Deepak and Ragini Maharaj, son and granddaughter of the Late Birju Maharaj made their debut at the Saptak Music Festival on Monday, with a lively, interactive Kathak performance. Pandit Birju Maharaj, who passed away in January 2022, was scheduled to perform at last year’s Saptak, but alas, the festival was cut short by a resurgence of the Covid pandemic a day before he was to perform.
Deepak Maharaj was new to the Ahmedbadi mehfil but he quickly established a rapport with the audience, reciting the occasional shayri and keeping up a jovial banter. “My father has not passed away. He is here. I see him in every one of you,” he said.
This was the first dance performance in this year’s festival and the father-daughter duo took the audience through all the paces in the course of their performance, starting with an Upaj and moving on to a Thaat and ending with series of Thumri Bhav, where they enacted poetry based on episodes from the life of Krishna. The dancers were accompanied by Jaywardhan Dadich on the harmonium, Pranshu Chatural on the tabla, Mehmood Khan on the sitar and Janab Waris Khan on the Sarangi, all of them Delhi-based artists who had flown into Ahmedabad for Saptak.
There are over 140 artists performing at Saptak this year and 25 of them are newcomers to the festival. Besides Deepak and Ragini Maharaj, there is also a Bharatnayam performance by newcomer Rukmini Vijayhumar tomorrow, 11 January.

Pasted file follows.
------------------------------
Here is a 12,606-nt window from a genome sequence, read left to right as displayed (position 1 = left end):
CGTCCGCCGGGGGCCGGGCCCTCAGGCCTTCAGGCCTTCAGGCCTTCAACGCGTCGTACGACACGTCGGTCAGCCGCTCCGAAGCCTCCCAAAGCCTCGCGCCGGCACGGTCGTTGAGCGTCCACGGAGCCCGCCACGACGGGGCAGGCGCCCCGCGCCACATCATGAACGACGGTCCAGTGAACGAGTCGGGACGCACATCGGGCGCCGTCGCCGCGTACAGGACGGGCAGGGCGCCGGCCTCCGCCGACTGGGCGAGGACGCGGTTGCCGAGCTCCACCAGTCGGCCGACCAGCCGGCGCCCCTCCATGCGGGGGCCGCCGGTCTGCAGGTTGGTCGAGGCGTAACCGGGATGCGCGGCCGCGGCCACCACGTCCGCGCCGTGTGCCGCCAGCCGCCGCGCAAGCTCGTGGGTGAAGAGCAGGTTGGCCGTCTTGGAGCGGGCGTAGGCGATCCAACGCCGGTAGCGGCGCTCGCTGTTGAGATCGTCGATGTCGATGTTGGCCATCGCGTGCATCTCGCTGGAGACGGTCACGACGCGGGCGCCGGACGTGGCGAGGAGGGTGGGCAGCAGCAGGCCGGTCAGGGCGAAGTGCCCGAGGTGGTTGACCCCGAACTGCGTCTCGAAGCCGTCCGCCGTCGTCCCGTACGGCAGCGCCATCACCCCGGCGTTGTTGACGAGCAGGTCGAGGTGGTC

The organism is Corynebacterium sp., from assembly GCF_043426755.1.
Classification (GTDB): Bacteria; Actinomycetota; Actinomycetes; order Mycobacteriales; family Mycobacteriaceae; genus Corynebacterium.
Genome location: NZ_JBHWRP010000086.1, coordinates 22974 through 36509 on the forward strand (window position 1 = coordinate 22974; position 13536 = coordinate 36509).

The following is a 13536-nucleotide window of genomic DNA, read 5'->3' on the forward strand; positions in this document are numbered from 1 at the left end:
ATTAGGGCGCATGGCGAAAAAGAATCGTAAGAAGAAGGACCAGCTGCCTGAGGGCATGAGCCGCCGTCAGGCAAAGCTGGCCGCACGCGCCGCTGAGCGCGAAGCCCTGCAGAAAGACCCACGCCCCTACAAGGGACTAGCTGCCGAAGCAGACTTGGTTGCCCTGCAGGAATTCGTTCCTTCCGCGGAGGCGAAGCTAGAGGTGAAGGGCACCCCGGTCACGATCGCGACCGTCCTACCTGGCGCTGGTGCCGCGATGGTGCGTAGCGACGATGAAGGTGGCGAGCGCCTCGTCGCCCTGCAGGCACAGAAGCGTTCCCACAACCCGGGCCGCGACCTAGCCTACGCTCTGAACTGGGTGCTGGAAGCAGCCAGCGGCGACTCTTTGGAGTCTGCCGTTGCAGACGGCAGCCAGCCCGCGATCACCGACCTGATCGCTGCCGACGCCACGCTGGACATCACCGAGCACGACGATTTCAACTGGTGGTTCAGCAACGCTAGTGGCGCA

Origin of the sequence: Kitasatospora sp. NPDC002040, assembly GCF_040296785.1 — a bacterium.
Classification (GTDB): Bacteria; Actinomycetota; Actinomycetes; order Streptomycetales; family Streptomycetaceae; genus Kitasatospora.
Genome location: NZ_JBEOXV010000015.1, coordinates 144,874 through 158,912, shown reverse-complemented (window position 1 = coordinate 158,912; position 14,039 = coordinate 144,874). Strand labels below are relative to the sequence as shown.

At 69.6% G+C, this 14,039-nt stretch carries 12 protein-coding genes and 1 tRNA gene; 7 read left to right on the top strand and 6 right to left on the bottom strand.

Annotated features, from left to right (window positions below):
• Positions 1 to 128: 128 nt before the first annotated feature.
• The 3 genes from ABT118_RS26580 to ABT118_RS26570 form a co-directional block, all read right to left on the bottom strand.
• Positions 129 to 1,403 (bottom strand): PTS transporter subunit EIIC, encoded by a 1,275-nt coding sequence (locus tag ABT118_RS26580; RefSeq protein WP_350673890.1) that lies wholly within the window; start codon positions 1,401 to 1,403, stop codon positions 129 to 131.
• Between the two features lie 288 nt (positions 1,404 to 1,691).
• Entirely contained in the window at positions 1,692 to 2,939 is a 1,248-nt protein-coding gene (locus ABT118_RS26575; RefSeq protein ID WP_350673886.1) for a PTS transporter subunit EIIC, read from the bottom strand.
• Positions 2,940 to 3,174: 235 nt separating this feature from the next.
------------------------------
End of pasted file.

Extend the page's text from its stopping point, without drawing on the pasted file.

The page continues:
The second performance of the evening was by Kalapini Komkali, daughter and student of Pandit Kumar Gandharva, accompanied by Ramendra Solanki on the tabla and Milind Kulkarni on the harmonium. The vocalist sang Raag Chandra Nandan, dedicating it to Saptak founder Pandit Nandan Mehta.
“I remember first coming to Saptak 17 years ago. Pandit Nandan Mehta was there at my performance, though he was keeping unwell those days. Pandit Krishan Maharaj and Rajan-Sanjan Mishra were also there in the audience and it was such an honour,” she said. After the main Raag, Sushri Kalapini sang a Bandish based on Raag Sohini Bhatiyar, followed by a Bhajan.
The last performance of the evening, reserved for the doyens of Hindustani classical music, was by sitarist Pandit Kushal Das, accompanied by Sandip Ghosh on the tabla. Clad in a black kurta with a gold silk jacket, the veteran sitarist Das played Raag Jogkauns.